As a leader, you are constantly on the lookout for ways to grow your team. The better you focus your attention on getting the team to reach its collective goals, while helping each person reach their individual professional aspirations, the better you fare as a leader.
But you can't neglect your own personal development. If you want to continue to progress within your career, improve your leadership skills and technical abilities, you've got be intentional about getting what you need for your own growth.
Thankfully, there is a simple strategy that's been proven to work over eight decades that can help you grow significantly. It's all about assembling a mastermind group.
The concept was popularized by Napoleon Hill in his classic book Think and Grow Rich. Here's how he described the principle back in 1937:
The "Master Mind" may be defined as: "Coordination of knowledge and effort, in a spirit of harmony, between two or more people, for the attainment of a definite purpose."
Hill was introduced to the idea of a mastermind by Andrew Carnegie years before. Carnegie attributed his personal board of advisors as being responsible for his fortune. In continuing to study successful people, Hill identified the use of the mastermind as the linchpin that fueled their significant growth.
Analyze the record of any man who has accumulated a great fortune, and many of those who have accumulated modest fortunes, and you will find that they have either consciously, or unconsciously employed the "Master Mind" principle.
Successful people don't go it alone. You can go farther, faster when you have the right people by your side. Here's how to create your own board of advisors so you can start reaping the many benefits of it.
1. Find smart people you trust.
I'm a member of two mastermind groups. One is with a group of girlfriends I met when we all worked in marketing together at my old corporate job. We've been traveling together for ten years, but formalized our mastermind once we realized everyone had entrepreneurial goals we wanted to be intentional about helping each other achieve.
The other mastermind is with a group of ladies I met at a conference a few years ago. We all attended that conference multiple times and started to build deeper connections outside the event.
You probably already have a number of people in your network that would be perfect to start connecting with more formally so you can help each other reach your respective professional goals.
Enlist advisors who have areas of expertise or strengths that are different from your own, so you'll be able to add value to each other.
2. Choose a format and structure that works for you.
One of the core tenets of an effective mastermind is that the group comes together regularly. So you've got to identify standard times to meet, and a structure that works well for the group to accomplish its goals.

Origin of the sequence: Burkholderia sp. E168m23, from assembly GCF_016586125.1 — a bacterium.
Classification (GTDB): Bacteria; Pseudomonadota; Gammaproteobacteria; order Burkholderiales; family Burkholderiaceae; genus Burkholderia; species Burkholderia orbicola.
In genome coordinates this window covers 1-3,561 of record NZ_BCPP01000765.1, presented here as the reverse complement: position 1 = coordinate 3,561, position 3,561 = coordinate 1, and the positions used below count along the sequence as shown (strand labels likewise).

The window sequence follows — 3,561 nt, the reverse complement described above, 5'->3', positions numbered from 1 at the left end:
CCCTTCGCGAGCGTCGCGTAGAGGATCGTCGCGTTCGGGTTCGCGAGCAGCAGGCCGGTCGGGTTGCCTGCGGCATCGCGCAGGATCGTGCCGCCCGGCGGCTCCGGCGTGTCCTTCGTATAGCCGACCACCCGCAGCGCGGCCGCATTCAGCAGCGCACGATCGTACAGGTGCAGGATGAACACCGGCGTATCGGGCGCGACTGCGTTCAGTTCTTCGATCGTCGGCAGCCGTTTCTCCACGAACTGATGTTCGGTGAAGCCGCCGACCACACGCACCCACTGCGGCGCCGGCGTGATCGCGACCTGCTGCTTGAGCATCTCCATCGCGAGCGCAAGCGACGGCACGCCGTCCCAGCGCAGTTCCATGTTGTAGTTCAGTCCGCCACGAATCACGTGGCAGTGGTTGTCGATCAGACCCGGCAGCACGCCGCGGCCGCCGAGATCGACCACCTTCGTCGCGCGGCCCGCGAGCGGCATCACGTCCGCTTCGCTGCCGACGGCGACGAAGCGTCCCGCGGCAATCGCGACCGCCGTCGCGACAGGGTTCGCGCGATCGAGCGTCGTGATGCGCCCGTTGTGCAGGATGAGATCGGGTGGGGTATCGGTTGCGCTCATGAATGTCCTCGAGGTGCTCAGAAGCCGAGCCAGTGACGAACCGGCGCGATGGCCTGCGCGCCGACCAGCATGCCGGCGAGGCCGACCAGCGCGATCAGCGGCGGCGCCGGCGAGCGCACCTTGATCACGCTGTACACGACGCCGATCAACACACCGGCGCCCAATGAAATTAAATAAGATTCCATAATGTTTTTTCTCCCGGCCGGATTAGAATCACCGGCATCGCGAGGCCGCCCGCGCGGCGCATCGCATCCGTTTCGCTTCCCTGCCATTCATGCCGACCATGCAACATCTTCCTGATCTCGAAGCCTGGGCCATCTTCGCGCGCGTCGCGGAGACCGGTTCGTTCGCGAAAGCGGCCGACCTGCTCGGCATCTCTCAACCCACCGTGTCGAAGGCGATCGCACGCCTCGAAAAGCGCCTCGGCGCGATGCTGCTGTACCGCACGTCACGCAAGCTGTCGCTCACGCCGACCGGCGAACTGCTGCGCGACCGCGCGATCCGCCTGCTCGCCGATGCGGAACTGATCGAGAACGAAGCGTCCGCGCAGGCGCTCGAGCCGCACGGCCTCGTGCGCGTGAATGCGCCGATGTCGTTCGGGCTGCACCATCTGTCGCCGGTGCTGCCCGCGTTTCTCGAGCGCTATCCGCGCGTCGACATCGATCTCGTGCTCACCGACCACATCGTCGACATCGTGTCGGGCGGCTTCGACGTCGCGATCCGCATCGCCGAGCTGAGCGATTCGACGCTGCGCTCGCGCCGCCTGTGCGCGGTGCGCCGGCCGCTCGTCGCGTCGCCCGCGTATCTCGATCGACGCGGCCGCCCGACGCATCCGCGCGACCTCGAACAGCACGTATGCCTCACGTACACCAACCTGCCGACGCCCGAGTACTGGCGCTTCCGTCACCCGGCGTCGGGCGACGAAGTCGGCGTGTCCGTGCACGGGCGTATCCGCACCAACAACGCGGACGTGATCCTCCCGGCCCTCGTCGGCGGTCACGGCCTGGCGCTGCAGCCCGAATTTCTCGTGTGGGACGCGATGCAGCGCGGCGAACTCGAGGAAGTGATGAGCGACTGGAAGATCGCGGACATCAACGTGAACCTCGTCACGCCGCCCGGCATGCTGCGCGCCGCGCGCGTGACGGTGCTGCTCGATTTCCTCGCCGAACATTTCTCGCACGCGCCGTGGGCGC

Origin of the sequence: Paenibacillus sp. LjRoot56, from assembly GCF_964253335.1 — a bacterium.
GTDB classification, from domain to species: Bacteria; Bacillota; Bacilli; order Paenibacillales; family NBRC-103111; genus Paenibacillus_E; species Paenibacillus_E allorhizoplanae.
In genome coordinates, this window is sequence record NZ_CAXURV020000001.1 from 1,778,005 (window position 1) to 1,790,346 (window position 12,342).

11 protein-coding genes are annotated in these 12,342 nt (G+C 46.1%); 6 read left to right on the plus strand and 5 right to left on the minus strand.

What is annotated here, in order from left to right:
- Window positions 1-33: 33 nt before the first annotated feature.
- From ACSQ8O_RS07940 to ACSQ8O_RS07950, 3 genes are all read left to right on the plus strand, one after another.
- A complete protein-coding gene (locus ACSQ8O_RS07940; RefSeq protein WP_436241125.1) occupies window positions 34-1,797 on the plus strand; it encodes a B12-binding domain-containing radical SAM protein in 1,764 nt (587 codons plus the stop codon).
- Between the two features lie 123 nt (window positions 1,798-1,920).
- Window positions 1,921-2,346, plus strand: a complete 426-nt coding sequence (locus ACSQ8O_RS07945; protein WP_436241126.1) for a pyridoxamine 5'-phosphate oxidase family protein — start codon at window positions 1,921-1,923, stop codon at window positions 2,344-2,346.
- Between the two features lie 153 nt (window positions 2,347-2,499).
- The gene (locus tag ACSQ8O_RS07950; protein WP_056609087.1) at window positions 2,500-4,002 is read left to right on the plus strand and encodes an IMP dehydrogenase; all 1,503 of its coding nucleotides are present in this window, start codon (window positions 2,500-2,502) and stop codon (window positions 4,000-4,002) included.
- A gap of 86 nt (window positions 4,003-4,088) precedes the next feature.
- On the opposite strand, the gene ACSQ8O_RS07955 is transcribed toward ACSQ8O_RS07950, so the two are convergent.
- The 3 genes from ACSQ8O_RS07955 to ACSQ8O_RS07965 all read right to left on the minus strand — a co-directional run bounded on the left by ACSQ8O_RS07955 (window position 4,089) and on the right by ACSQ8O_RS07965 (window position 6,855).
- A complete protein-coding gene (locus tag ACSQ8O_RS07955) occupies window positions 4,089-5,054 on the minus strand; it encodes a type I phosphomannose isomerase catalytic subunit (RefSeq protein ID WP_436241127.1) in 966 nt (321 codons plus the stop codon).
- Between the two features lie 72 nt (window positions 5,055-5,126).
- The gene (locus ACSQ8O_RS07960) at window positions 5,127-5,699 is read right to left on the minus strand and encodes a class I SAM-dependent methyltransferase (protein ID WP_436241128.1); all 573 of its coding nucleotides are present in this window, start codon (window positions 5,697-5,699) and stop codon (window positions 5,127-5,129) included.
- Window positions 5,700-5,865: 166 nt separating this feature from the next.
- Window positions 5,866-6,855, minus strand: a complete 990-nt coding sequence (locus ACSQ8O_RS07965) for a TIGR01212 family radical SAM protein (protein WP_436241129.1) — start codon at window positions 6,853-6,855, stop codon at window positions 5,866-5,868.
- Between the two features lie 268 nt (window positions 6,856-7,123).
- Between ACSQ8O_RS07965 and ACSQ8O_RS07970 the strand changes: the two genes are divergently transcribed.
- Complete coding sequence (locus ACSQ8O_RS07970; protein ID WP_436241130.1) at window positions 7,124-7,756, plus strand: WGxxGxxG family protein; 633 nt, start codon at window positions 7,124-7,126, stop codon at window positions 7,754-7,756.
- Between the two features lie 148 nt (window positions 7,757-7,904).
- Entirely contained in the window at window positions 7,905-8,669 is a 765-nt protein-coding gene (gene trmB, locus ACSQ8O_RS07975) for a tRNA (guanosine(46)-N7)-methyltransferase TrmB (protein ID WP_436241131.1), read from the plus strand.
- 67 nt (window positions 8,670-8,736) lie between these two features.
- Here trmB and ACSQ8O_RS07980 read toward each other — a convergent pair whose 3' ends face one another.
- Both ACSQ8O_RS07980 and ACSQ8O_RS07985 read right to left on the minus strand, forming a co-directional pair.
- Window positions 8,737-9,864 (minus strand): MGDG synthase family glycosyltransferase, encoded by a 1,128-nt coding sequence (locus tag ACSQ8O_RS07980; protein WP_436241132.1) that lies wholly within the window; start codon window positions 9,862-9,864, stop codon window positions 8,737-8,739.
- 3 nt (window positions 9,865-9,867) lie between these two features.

I just returned home from a 3-day mastermind with one of my groups. We meet for a live session once a year and come together once a month virtually in between. And if someone in the group needs an impromptu session, we work it out in our schedules to make it happen.
When we have our live summit, we often travel for it, to ensure we're able to give each other our undivided attention. Going to a place away from our homes helps us minimize the distractions that can easily pop up from the outside world.
You can decide how formal or how casual your sessions are. For one mastermind, we sat around in matching pajamas while we tackled our business planning for the year. And for the other group, we took our meeting outdoors and met on the beach.
Make sure to give your group time to figure out the ideal environment that allows each of you to thrive.
3. Have a focused agenda.
To make sure the team is able to extract sufficient amount of value from your time together, it is helpful to have an agenda to make sure your objectives are met.
For my board of advisors meeting that's been running over a longer period of time, an agenda is sent out in advance of each session, so everyone knows what will be covered. This also helps everyone show up prepared.
The agenda puts the group in the best position to add value so you can learn from each other, and sufficiently tackle any specific business challenges.
Smart leaders surround themselves with other smart people who help them grow. It's time for you to experience the synergistic power that can come from building and tapping into the collective expertise of your own personal board of advisors.